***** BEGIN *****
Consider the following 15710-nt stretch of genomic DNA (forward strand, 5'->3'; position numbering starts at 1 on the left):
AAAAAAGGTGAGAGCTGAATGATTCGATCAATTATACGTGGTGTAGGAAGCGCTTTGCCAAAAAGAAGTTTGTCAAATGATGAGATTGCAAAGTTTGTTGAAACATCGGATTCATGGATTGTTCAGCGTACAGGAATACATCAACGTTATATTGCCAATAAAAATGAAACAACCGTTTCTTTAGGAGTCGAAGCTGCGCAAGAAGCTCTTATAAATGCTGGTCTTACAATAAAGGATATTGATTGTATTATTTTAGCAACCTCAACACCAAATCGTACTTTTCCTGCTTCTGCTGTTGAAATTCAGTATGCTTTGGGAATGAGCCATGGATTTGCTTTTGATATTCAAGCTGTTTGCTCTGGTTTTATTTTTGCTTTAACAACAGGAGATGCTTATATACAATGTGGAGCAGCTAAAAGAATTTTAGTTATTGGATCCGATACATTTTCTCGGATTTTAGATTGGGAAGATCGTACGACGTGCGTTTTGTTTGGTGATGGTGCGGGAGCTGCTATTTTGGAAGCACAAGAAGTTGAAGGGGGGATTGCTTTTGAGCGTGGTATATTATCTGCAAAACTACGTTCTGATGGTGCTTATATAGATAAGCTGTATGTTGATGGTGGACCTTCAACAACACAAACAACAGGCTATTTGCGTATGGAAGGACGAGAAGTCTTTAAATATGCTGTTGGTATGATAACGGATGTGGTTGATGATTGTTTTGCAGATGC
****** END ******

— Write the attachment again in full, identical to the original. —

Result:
Consider the following 15710-nt stretch of genomic DNA (forward strand, 5'->3'; position numbering starts at 1 on the left):
AAAAAAGGTGAGAGCTGAATGATTCGATCAATTATACGTGGTGTAGGAAGCGCTTTGCCAAAAAGAAGTTTGTCAAATGATGAGATTGCAAAGTTTGTTGAAACATCGGATTCATGGATTGTTCAGCGTACAGGAATACATCAACGTTATATTGCCAATAAAAATGAAACAACCGTTTCTTTAGGAGTCGAAGCTGCGCAAGAAGCTCTTATAAATGCTGGTCTTACAATAAAGGATATTGATTGTATTATTTTAGCAACCTCAACACCAAATCGTACTTTTCCTGCTTCTGCTGTTGAAATTCAGTATGCTTTGGGAATGAGCCATGGATTTGCTTTTGATATTCAAGCTGTTTGCTCTGGTTTTATTTTTGCTTTAACAACAGGAGATGCTTATATACAATGTGGAGCAGCTAAAAGAATTTTAGTTATTGGATCCGATACATTTTCTCGGATTTTAGATTGGGAAGATCGTACGACGTGCGTTTTGTTTGGTGATGGTGCGGGAGCTGCTATTTTGGAAGCACAAGAAGTTGAAGGGGGGATTGCTTTTGAGCGTGGTATATTATCTGCAAAACTACGTTCTGATGGTGCTTATATAGATAAGCTGTATGTTGATGGTGGACCTTCAACAACACAAACAACAGGCTATTTGCGTATGGAAGGACGAGAAGTCTTTAAATATGCTGTTGGTATGATAACGGATGTGGTTGATGATTGTTTTGCAGATGC